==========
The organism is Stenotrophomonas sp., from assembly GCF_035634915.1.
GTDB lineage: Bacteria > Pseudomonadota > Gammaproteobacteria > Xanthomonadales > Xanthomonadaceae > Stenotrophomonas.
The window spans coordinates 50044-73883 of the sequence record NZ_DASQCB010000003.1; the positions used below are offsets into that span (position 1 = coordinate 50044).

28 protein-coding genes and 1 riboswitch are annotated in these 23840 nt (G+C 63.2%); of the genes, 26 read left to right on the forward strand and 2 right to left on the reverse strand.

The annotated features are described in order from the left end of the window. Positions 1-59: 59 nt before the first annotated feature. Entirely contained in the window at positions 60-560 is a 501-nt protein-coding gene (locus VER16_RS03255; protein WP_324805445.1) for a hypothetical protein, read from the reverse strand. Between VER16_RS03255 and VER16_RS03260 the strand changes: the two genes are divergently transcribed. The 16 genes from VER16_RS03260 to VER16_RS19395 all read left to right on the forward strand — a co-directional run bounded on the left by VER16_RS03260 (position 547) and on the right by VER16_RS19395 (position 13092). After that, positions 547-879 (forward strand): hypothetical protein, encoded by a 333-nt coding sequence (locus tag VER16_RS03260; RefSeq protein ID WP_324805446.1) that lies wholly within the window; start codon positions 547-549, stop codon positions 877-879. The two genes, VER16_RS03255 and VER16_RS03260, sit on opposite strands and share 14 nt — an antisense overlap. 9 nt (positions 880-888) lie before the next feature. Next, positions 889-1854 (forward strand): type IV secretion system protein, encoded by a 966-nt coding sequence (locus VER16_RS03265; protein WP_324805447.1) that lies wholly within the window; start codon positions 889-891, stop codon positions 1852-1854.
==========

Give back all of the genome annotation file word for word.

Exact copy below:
The organism is Stenotrophomonas sp., from assembly GCF_035634915.1.
GTDB lineage: Bacteria > Pseudomonadota > Gammaproteobacteria > Xanthomonadales > Xanthomonadaceae > Stenotrophomonas.
The window spans coordinates 50044-73883 of the sequence record NZ_DASQCB010000003.1; the positions used below are offsets into that span (position 1 = coordinate 50044).

28 protein-coding genes and 1 riboswitch are annotated in these 23840 nt (G+C 63.2%); of the genes, 26 read left to right on the forward strand and 2 right to left on the reverse strand.

The annotated features are described in order from the left end of the window. Positions 1-59: 59 nt before the first annotated feature. Entirely contained in the window at positions 60-560 is a 501-nt protein-coding gene (locus VER16_RS03255; protein WP_324805445.1) for a hypothetical protein, read from the reverse strand. Between VER16_RS03255 and VER16_RS03260 the strand changes: the two genes are divergently transcribed. The 16 genes from VER16_RS03260 to VER16_RS19395 all read left to right on the forward strand — a co-directional run bounded on the left by VER16_RS03260 (position 547) and on the right by VER16_RS19395 (position 13092). After that, positions 547-879 (forward strand): hypothetical protein, encoded by a 333-nt coding sequence (locus tag VER16_RS03260; RefSeq protein ID WP_324805446.1) that lies wholly within the window; start codon positions 547-549, stop codon positions 877-879. The two genes, VER16_RS03255 and VER16_RS03260, sit on opposite strands and share 14 nt — an antisense overlap. 9 nt (positions 880-888) lie before the next feature. Next, positions 889-1854 (forward strand): type IV secretion system protein, encoded by a 966-nt coding sequence (locus VER16_RS03265; protein WP_324805447.1) that lies wholly within the window; start codon positions 889-891, stop codon positions 1852-1854.